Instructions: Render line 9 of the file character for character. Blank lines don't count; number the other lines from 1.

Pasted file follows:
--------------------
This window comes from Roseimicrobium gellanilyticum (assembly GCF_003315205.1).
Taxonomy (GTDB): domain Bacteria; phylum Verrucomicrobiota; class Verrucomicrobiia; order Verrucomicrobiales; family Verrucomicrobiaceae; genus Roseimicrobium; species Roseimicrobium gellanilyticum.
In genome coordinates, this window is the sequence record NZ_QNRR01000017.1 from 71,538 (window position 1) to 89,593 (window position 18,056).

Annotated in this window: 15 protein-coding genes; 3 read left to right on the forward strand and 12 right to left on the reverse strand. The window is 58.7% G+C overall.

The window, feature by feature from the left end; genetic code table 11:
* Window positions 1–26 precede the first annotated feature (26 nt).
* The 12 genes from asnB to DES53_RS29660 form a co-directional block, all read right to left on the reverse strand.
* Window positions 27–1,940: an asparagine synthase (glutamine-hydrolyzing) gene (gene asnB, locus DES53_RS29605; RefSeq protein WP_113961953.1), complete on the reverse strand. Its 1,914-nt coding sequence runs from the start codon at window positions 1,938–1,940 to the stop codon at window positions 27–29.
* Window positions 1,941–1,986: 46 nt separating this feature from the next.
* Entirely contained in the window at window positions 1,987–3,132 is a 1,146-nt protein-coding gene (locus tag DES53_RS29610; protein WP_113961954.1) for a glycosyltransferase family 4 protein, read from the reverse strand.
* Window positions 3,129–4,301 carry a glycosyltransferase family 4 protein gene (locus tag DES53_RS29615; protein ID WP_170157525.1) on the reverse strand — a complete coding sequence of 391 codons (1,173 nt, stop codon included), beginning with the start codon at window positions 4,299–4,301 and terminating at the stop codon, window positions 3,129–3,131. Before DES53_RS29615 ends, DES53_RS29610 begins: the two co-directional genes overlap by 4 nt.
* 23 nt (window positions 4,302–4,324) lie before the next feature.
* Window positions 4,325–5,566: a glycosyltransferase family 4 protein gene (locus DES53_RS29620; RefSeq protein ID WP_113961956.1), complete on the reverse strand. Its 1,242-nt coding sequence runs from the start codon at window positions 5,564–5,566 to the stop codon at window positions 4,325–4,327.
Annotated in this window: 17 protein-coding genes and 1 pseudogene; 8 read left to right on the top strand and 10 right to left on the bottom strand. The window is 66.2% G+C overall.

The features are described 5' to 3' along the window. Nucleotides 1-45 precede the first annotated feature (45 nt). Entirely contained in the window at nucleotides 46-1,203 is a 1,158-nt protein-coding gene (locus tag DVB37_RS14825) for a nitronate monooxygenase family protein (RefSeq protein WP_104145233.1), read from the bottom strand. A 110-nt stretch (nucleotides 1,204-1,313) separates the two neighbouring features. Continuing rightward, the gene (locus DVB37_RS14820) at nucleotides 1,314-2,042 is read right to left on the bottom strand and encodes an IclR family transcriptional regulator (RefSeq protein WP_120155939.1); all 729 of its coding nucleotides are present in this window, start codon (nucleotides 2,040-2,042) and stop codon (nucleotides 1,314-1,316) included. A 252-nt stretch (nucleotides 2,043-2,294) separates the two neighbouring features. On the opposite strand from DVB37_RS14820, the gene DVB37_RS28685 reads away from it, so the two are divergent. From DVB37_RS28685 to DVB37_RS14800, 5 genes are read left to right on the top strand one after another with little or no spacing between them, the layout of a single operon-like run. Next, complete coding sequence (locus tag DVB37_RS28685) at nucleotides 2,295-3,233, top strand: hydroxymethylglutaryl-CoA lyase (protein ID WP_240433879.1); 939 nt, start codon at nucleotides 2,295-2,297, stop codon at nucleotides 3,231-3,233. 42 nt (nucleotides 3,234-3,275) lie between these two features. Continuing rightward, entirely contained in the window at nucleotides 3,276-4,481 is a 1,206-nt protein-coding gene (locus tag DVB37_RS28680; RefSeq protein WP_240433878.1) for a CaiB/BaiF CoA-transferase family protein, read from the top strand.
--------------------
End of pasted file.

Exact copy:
* Window positions 1,941–1,986: 46 nt separating this feature from the next.